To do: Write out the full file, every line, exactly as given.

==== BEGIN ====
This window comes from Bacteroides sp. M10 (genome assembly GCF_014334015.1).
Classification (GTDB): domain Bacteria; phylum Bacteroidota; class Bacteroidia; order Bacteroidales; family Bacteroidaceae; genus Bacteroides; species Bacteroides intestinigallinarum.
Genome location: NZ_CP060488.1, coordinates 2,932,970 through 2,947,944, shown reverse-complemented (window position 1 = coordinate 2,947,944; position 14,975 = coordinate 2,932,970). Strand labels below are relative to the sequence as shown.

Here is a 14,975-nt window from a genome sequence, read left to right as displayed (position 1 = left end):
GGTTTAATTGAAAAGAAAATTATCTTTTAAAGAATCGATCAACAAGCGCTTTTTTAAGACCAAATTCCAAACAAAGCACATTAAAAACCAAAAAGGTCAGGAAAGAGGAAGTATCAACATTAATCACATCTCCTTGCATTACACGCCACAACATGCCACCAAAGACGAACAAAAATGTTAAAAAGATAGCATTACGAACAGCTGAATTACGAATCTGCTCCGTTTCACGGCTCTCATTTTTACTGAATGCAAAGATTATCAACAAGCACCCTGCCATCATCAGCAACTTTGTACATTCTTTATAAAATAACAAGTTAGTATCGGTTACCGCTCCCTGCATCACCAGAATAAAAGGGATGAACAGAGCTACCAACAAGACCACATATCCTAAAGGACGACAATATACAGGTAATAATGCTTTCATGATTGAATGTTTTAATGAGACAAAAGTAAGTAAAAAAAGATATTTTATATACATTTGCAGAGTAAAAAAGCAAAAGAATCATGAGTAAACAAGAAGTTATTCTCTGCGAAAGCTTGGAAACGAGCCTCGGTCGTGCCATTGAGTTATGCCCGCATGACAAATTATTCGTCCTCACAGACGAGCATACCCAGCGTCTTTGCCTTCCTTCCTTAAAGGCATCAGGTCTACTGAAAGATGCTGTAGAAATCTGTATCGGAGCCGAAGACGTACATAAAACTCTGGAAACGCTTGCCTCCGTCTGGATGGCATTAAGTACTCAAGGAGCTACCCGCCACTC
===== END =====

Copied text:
This window comes from Bacteroides sp. M10 (genome assembly GCF_014334015.1).
Classification (GTDB): domain Bacteria; phylum Bacteroidota; class Bacteroidia; order Bacteroidales; family Bacteroidaceae; genus Bacteroides; species Bacteroides intestinigallinarum.
Genome location: NZ_CP060488.1, coordinates 2,932,970 through 2,947,944, shown reverse-complemented (window position 1 = coordinate 2,947,944; position 14,975 = coordinate 2,932,970). Strand labels below are relative to the sequence as shown.

Here is a 14,975-nt window from a genome sequence, read left to right as displayed (position 1 = left end):
GGTTTAATTGAAAAGAAAATTATCTTTTAAAGAATCGATCAACAAGCGCTTTTTTAAGACCAAATTCCAAACAAAGCACATTAAAAACCAAAAAGGTCAGGAAAGAGGAAGTATCAACATTAATCACATCTCCTTGCATTACACGCCACAACATGCCACCAAAGACGAACAAAAATGTTAAAAAGATAGCATTACGAACAGCTGAATTACGAATCTGCTCCGTTTCACGGCTCTCATTTTTACTGAATGCAAAGATTATCAACAAGCACCCTGCCATCATCAGCAACTTTGTACATTCTTTATAAAATAACAAGTTAGTATCGGTTACCGCTCCCTGCATCACCAGAATAAAAGGGATGAACAGAGCTACCAACAAGACCACATATCCTAAAGGACGACAATATACAGGTAATAATGCTTTCATGATTGAATGTTTTAATGAGACAAAAGTAAGTAAAAAAAGATATTTTATATACATTTGCAGAGTAAAAAAGCAAAAGAATCATGAGTAAACAAGAAGTTATTCTCTGCGAAAGCTTGGAAACGAGCCTCGGTCGTGCCATTGAGTTATGCCCGCATGACAAATTATTCGTCCTCACAGACGAGCATACCCAGCGTCTTTGCCTTCCTTCCTTAAAGGCATCAGGTCTACTGAAAGATGCTGTAGAAATCTGTATCGGAGCCGAAGACGTACATAAAACTCTGGAAACGCTTGCCTCCGTCTGGATGGCATTAAGTACTCAAGGAGCTACCCGCCACTC